|Sample Fog Image|
Once more I was joined by current volunteer and Trans Iowa finisher Jeremy Fry. He navigated, I drove, and we went onward through the fog. Literally. It was really quite soupy out there at times.
First off, I am quite thankful we didn't get in an accident. It was pretty sketchy out there at times, and there were plenty of opportunities for calamity to occur. Secondly, I am quite thankful that conditions of the road surfaces were tops. Even the B Maintenance roads were nice and we traversed all of them that are on the course in the second half of the event.
Now for some finer details. We started from where we left off last time which was about 12 miles beyond Checkpoint #2. The point where we began leads off into a slew of hills. In the semi-dark and fog, it was hard to get a true picture of the landscape, but it felt like we went up a lot more than we were going down.
|Sample B Maintenance Road Image|
Winding our way along, (yes- there are quite a few curvy spots in the course), we finally got to a point where we came across our first B Maintenance road of the day. This one I didn't discover until I laid out the recon route maps on Friday. It was a short-ish, maybe 3/4 mile long jaunt of indeterminate difficulty. We'd find out when we got there.
I wasn't too keen on driving any B Maintenance roads, but when we looked at this one it didn't look all that bad. Just as long as there was no big dip into a huge mud hole, I figured we'd be okay. Jeremy had this fine gem of wisdom for me, as he quipped, "You always can use reverse."
|Sample of Rollers Image|
Well, we made it through that section, and we made it through two more miles worth of B Maintenance roads with no issues. The dirt was remarkably dry. So, it would appear my fears were unfounded. However; the fog returned with a vengeance.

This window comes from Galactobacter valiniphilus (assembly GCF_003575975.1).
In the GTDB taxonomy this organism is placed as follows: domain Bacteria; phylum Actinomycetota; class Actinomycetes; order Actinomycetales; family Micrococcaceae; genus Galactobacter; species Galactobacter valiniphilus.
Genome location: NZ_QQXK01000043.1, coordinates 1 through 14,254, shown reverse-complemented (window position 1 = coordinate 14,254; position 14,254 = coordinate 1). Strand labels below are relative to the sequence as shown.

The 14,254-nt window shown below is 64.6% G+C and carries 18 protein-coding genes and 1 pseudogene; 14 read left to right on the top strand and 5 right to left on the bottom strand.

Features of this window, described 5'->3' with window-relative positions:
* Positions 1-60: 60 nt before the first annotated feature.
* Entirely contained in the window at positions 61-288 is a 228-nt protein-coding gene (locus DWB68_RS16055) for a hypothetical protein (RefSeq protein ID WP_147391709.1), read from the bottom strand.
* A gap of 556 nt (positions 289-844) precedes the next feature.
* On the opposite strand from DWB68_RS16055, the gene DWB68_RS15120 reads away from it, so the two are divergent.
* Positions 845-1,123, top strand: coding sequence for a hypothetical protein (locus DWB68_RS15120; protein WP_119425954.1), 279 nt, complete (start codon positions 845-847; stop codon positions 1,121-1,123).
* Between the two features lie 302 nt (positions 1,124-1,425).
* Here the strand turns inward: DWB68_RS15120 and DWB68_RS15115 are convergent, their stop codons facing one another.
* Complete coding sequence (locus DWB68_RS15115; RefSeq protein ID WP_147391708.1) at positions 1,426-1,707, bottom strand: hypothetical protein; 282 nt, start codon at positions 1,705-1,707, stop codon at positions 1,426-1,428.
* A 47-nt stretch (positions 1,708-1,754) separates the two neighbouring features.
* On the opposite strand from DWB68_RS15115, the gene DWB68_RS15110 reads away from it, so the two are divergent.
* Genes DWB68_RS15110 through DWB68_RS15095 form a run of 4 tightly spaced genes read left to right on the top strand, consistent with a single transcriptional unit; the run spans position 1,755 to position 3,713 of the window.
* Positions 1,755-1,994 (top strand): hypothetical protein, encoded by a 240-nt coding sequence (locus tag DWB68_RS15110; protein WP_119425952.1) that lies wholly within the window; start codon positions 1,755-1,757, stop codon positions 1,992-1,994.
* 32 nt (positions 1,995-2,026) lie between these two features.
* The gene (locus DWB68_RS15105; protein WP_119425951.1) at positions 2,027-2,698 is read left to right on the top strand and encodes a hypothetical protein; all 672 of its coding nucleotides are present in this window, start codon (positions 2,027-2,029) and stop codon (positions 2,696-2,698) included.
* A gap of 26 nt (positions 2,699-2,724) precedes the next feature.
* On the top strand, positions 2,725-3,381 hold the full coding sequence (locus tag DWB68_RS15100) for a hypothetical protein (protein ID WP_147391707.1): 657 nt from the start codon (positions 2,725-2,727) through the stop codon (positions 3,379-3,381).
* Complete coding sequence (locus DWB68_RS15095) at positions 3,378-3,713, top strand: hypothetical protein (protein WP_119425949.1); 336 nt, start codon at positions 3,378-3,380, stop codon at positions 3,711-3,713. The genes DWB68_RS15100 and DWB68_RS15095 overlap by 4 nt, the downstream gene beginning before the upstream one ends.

The roads were pretty decent. There were the usual sections of fresh gravel. There were several sections where the "three lanes" were pounded out and clear of chunk. Then there were a lot of intersections that had really bad washboard. So bad the truck would skitter a bit sideways.
Then there was a road, with about three to four miles worth of fresh gravel, and it was so rough, I couldn't go very fast without fear of getting crossways or going into the generous and steep ditch. Beyond those things everything looked pretty normal. We even got finished with this recon section before noon!
Now I move on to doing a draft of the cue sheets. These will be forwarded to our "Official Photographer", Wally. He will then do a complete recon in the Spring using nothing but the cue sheet drafts and will report on any miscues or confusing bits. This is the same method we used last Spring to verify the cue sheets.
Jeremy asked on the way home if this was a big weight lifted off of my shoulders now. Of course, it is, and I am stoked about getting beyond this hurdle and attacking the next set of details to bring the best Trans Iowa I can to the riders come Spring.